• How to capture landscapes 
  • Composition and lighting techniques
  • How to handle low-light situations
  • How to capture for stock photography and video
  • Getting your work seen in print and publications
  • And more!

For four weeks, Ian will be your outdoor guide to capturing the beauty and greatness in nature. If you have a love for nature or adventure, join this class to learn how to turn your passion and social media posts into profit or exposure. 


  1. Bootcamp Introduction
  2. Storytelling with Stills and Motion Overview
  3. Elements of a Well-told Story
  4. Storytelling in Motion
  5. Choosing the Best Gear for Your Outdoor Project
  6. Gear for Drones
  7. Gear for Motion
  8. Inside Ian's Gear Bag
  9. General Advice for Preparation
  10. Virtual Scouting
  11. Weather
  12. Permits and Permission
  13. Model and Property Releases
  14. Health and Fitness
  15. Checklist
  16. Location Scouting Overview
  17. Location Scouting in the North Cascades
  18. Drone Introduction
  19. Drone Safety
  20. What Kind of Drone Should I Buy?
  21. FAA Part 107 Test: How to Prepare
  22. Telling a Story With a Drone
  23. Drone Camera, Lenses and Movements
  24. Selling Drone Footage
  25. Why Does a Photographer Need Motion?
  26. Establish the End User
  27. Identify Your Audience
  28. Build a Production Plan
  29. Create the Story Structure
  30. The Shooting Script
  31. Production Quality
  32. Composition for Stills
  33. Composition for Stills: Landscape
  34. Composition for Stills: Telephoto Lens
  35. Composition for Stills: Macro Lens
  36. Techniques for Capturing Motion in the Field
  37. Lenses and Filters for Outdoor Photography
  38. Capturing Landscapes - Part 1
  39. Capturing Landscapes - Part 2
  40. Capturing Movement in Stills
  41. Shooting Water, Sky and Panorama
  42. Understanding Stock
  43. Editorial vs Commerical
  44. Pricing Stock
  45. Producing Stock
  46. Shooting for Social Media vs Stock
  47. Choosing an Agency
  48. Assignments and Capturing Stock
  49. Stock Photography Market
  50. Create A Style Guide
  51. Stock Shoot Analysis
  52. Workflow for Selecting Final Stills
  53. Initial Editing in Adobe Bridge
  54. Reviewing and Selecting Motion Footage
  55. Keeping Track of Your Story Ideas
  56. Script and Story Structure Evolution
  57. Editing to the Content
  58. Music as a Character
  59. Business Diversification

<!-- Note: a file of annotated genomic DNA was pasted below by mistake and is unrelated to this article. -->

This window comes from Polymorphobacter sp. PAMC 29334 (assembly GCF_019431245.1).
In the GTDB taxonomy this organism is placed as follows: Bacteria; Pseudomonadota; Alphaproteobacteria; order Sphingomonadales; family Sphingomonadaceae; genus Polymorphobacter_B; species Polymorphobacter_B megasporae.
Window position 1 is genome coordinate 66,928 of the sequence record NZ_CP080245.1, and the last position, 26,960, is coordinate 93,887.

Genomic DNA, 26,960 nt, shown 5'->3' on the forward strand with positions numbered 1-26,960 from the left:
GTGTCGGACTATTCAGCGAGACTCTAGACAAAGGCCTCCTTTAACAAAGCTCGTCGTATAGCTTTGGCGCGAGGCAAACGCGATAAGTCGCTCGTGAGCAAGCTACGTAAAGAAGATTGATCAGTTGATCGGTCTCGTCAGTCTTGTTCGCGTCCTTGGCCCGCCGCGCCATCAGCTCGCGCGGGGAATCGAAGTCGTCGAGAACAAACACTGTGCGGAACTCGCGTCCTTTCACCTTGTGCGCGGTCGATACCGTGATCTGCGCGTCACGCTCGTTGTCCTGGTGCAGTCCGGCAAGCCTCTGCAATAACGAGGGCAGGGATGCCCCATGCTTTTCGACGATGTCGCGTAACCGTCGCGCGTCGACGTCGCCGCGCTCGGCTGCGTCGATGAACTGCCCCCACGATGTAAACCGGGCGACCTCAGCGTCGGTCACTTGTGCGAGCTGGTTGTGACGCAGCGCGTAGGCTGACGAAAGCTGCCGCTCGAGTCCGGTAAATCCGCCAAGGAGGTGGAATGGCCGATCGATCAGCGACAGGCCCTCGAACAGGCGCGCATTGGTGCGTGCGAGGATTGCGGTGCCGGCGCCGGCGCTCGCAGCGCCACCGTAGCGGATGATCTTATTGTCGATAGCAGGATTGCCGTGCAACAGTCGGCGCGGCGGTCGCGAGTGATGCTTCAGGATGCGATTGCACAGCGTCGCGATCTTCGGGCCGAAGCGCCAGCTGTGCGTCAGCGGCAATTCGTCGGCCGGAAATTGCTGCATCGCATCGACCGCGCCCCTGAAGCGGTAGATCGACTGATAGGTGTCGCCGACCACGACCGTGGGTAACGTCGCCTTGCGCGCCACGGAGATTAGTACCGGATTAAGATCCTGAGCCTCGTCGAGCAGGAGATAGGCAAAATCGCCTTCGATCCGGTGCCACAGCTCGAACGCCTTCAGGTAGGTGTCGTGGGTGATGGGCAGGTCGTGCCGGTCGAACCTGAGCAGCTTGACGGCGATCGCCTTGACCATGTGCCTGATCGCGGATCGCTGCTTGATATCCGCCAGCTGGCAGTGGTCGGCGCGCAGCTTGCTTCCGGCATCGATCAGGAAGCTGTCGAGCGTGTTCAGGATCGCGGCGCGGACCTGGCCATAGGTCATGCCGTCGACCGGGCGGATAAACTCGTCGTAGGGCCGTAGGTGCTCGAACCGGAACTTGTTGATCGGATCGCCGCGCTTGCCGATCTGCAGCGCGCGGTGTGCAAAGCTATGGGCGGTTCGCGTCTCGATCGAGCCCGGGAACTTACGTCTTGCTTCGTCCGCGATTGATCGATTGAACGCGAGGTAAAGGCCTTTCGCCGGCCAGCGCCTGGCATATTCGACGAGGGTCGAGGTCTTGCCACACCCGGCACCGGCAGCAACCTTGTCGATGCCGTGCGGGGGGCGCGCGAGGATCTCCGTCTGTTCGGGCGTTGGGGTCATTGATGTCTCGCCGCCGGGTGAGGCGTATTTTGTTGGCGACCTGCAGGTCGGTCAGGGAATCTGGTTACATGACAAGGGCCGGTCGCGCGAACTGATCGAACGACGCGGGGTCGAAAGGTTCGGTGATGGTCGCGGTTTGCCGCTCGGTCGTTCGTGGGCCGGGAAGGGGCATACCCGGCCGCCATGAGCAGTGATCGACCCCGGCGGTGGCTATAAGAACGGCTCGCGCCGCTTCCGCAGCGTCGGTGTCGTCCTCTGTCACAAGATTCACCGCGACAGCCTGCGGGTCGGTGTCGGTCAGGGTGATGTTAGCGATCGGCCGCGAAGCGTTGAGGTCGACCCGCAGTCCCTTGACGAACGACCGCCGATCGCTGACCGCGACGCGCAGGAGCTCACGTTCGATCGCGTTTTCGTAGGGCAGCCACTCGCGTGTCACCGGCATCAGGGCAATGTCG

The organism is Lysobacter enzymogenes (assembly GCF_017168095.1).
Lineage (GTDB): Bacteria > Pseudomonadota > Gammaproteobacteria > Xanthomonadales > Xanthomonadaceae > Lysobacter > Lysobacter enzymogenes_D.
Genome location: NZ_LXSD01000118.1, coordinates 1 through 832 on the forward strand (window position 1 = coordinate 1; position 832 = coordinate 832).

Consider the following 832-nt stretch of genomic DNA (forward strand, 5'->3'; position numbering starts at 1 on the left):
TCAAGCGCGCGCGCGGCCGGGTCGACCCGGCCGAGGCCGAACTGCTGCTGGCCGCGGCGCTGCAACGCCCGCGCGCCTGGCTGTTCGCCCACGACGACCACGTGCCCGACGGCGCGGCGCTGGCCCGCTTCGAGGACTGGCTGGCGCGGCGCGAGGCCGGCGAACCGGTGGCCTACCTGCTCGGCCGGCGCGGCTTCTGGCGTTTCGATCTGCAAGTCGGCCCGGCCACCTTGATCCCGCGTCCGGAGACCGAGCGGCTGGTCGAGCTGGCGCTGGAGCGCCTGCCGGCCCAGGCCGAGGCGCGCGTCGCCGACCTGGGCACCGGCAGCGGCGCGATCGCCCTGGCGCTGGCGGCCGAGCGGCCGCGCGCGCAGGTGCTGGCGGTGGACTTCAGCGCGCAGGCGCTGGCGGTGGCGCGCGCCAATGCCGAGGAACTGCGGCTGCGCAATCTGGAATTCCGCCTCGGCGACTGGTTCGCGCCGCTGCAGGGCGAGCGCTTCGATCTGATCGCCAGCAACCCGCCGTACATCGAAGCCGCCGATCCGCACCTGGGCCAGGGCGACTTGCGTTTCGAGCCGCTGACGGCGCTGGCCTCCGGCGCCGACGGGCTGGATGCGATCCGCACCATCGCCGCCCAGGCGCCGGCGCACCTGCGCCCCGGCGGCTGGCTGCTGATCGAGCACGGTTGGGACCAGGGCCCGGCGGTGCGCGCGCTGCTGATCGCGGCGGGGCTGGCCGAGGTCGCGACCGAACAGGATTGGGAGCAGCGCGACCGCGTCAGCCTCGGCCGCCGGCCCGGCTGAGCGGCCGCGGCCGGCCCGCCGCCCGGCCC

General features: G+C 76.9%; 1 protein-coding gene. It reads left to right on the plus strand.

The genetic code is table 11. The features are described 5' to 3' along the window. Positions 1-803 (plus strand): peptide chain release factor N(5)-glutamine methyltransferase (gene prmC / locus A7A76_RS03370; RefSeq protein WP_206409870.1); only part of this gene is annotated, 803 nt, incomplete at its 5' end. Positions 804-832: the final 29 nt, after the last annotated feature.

60. Business Strategy
  61. Pillars of Revenue
  62. Branding
  63. Partnerships and Brand Strategy
  64. Galleries and Fine Art
  65. Budgeting
  66. The Future of Photography
  67. Q&A And Critique



Ian was an amazing instructor.; very fun, enthusiastic, encouraging, and comprehensive. I hope to be able to return as an audience member for another of his classes. It is a privilege and a gift to have access via Creative Live to such a wealth of expertise. Thank you!

Cindee Still

Ian Shive is a dynamic speaker with a wealth of knowledge he is willing to share. He has had a magical path that led to his success. He touches on so many aspects of making, selling and creating images as well as how to market them and make an income from your work. It is so much fun to be part of the studio audience. The Creative Live staff are always so warm and friendly and they feed you like your on a cruise ship! Wonderful experience.


What a great class this has been. Thank you Ian Shive and Creative Live! Recently retired, I have set out to learn everything I can about photography and pursue this passion to capture the beauty in the outdoors. Creative Live has served as an amazing educational platform to help me learn everything from how to use my camera, the fundamental technicals, and learn about software and tools. This class brought it all together. At the end of this class my approach to photography and my images are different. Ian shares so much valuable knowledge that will change the way you go about taking a picture; from scouting a location, to thinking through the story and adding elements to an image to evoke an emotional response. My personal growth has been significant and I have changed to the way I approach creating an image from an Outdoor Landscape to an Outdoor Experience. Loved every minute of it, sad the class is over.